• Khamenei never makes a foreign trip, let alone to the US, and does not have any money overseas to be frozen.
• IRGC commanders have no interest in the US and see resistance against it as of value
In its latest step and in response to the downing of its Global Hawk drone, the US administration issued fresh sanctions against Iran on Monday.
The latest measures are supposed to target the Leader of the Islamic Revolution, Ayatollah Khamenei, and a number of Islamic Revolutionary Guard Corps commanders. Foreign minister Mohammad Javad Zarif will join the club reportedly by next week.
The sanctions came just after President Donald Trump tweeted that he welcomes negotiations with Iran "without any conditions".
Sanctions on the petrochemical industry have been the most serious step so far but they have had no serious harm on Iran’s economy and its resistance. Putting people like Ayatollah Khamenei and Dr Zarif on the list of sanctions is an indicator that the Americans do not have anything serious at hand to consider for sanctions.
In other words, the mere fact that Washington’s toughest reaction to the targeting of its $200 million (Sh20.43 billion) drone by the IRGC (as was claimed without any evidence) is neither a military response nor cyber warfare, shows just how paralysed the US is in front of the Islamic Republic.
The mere fact that Washington’s toughest reaction to the targeting of its $200 million (Sh20.43 billion) drone by the IRGC (as was claimed without any evidence) is neither a military response nor cyber warfare, shows just how paralysed the US is in front of the Islamic Republic.
The Leader of the Revolution never makes a foreign trip, let alone to the United States, and does not have any money overseas to be frozen. IRGC commanders have no interest in the US and see resistance against it as of value. They are ready to be martyred on that front. The White House is well aware of the futility of these sanctions and is just doing it to appeal to the American public opinion.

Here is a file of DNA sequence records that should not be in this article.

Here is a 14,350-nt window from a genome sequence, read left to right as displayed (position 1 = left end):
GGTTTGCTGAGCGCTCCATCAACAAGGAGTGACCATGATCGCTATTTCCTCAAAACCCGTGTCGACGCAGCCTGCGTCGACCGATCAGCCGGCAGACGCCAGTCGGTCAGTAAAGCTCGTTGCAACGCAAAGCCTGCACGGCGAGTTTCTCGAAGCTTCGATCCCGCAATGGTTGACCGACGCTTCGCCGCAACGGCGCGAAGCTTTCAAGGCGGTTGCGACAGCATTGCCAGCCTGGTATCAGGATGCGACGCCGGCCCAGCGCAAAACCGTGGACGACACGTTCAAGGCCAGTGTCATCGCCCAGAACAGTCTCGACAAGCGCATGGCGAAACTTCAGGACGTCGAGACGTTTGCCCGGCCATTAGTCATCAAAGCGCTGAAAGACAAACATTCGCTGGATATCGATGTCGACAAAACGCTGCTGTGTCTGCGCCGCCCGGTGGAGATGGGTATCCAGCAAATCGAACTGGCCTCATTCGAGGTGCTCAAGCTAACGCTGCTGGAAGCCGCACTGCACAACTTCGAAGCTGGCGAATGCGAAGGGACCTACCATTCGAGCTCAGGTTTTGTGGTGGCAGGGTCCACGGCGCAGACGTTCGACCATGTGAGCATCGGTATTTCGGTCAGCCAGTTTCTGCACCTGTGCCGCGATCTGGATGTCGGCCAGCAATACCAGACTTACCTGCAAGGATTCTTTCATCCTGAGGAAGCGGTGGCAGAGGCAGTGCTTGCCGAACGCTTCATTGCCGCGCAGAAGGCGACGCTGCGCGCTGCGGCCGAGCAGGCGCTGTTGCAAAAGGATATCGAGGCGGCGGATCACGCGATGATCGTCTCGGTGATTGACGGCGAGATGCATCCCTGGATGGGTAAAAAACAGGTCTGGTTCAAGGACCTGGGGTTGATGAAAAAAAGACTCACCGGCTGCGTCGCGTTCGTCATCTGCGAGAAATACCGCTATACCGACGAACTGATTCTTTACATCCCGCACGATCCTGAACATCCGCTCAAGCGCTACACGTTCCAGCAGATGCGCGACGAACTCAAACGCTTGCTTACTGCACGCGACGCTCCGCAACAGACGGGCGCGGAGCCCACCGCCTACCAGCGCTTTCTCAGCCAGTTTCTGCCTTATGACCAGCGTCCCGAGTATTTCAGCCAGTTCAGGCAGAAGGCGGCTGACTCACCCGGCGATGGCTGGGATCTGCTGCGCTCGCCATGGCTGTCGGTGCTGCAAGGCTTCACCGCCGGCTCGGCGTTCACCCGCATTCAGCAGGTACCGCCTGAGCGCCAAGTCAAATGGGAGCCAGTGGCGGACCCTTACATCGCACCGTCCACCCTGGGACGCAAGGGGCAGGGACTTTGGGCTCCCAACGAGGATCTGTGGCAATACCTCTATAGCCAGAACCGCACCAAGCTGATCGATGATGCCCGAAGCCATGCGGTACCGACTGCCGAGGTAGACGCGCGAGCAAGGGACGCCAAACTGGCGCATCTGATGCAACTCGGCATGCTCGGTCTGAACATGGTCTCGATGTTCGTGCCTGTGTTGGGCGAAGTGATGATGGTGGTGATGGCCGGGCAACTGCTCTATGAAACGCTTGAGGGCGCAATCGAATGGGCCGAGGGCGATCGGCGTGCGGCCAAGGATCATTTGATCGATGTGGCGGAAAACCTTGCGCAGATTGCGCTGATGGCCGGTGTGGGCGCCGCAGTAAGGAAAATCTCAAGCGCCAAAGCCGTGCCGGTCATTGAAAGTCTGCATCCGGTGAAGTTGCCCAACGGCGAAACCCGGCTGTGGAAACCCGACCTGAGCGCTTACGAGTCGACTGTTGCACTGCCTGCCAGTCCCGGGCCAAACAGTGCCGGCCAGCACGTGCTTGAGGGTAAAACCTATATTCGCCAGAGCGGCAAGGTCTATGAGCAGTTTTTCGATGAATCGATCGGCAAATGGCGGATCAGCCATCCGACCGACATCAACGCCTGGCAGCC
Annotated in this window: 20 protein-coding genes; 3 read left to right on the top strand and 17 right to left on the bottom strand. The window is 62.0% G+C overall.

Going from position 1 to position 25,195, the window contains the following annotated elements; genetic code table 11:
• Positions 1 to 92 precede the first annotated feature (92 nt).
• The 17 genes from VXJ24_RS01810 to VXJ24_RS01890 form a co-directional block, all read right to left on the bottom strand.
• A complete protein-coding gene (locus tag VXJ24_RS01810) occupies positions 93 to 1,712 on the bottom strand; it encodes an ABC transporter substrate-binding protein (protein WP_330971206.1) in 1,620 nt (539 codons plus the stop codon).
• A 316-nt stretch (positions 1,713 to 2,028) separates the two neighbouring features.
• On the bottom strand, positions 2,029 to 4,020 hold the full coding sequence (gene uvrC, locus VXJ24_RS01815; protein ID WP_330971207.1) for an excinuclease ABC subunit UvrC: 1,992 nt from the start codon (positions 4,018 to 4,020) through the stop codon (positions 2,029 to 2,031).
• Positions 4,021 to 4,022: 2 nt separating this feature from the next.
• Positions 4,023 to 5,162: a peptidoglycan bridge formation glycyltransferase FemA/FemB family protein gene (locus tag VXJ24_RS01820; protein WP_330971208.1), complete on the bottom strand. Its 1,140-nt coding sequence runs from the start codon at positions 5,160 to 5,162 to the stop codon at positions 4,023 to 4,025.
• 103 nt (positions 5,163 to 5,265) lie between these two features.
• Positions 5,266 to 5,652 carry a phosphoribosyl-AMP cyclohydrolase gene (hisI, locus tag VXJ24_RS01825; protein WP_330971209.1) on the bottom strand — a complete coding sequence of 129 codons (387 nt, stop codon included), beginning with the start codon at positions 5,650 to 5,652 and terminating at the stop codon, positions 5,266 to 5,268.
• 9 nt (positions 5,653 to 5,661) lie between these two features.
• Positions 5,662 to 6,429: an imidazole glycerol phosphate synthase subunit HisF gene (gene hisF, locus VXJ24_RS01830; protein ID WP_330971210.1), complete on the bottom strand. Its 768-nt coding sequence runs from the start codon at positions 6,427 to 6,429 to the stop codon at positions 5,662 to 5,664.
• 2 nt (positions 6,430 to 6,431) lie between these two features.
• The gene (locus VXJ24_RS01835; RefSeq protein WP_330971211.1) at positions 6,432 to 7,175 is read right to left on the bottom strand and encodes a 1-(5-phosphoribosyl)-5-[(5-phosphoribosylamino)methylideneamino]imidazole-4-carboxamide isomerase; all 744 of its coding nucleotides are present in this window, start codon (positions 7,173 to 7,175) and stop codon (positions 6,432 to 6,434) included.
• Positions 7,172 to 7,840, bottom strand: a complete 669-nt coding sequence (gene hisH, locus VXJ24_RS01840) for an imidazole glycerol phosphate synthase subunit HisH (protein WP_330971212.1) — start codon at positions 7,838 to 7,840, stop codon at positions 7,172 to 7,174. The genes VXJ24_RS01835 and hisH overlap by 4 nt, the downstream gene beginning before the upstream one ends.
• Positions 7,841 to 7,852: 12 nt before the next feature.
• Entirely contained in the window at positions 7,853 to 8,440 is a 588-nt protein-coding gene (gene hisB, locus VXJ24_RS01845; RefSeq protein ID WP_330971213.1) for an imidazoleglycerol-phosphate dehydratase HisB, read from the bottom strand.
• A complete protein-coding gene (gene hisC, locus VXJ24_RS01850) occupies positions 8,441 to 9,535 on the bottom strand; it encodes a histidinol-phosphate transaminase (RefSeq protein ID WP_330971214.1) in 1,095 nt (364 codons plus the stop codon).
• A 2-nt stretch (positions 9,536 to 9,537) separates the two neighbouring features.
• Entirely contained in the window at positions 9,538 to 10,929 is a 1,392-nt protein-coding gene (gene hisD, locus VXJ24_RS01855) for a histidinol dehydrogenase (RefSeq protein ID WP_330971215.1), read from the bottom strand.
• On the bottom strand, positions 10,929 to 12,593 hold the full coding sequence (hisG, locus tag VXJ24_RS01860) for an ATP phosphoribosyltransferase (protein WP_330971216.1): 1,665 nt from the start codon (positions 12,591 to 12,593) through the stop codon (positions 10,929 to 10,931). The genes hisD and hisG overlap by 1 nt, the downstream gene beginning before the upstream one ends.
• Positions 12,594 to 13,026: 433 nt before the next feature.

The US sanctions against Iran are a stifling and brutal crackdown on the basic well-being of its people. The US has imposed tough conditions on Iran that involve changing its basic national course, not just preventing it from acquiring nuclear weapons. Those demands cannot be achieved by sanctions and increasing Iran's economic difficulties. Unless the US destroys the Iranian regime and subverts Iran culturally, the demands are unrealistic.
President Rouhani has said he welcomes US diplomatic overtures but has refused new diplomacy under the economic sanctions and threats of military actions. He has chosen “resistance”. How does any head of state make deals with Trump, who has destroyed previous deals such as the Joint Comprehensive Plan of Action (JCPOA)?
How can the US be trusted when all it does is to make threats? How can Iran walk away from the JCPOA without bringing down on its head the wrath of the UN and other countries, including signatories to the JCPOA? It makes no sense for Trump to insist that Iran, displaying weakness and submission, call HIM for further negotiations.
From a tactical and logical standpoint, Iran’s leaders have said they do not want a war with the US. John Bolton, Michael Pompeo, Benjamin Netanyahu and Mohammad bin Salman, among others, may push for a US attack on Iran, but it’s hard to imagine that they do not realise that even if Iran suffers mightily as a result of US bombing, Israel and Saudi Arabia would also suffer mightily from any Iranian defensive retaliation. And so would the economies of every country on earth.
It seems apparent that the “maximum pressure” the US and its “allies” have inflicted on Iran cannot (logically anyway) have any other aim but to bring the country to its knees with abject demands for relief from sanctions and threats.
Trump and his minions have made a truly absurd bet: that suffering Iranians would rise up against their government. If anything, Iranians are tighter with the extant government than they might otherwise be. Any desired internal reform on the part of Iran’s people will not be based on military threats and sanctions by outsiders.
If the "maximum pressure policy" was ever meant to entice Iran to renegotiate, it has blatantly failed. To bring Iran back to the table, Trump needs to drop the failed "maximum pressure" policy, join the JCPOA in good faith, and purge his foreign policy team of elements that could sabotage any eventual talks. Otherwise, as Iran's Supreme Leader recently said, Iran will keep viewing negotiations as plainly "harmful".
Cultural Council Embassy of Iran, Nairobi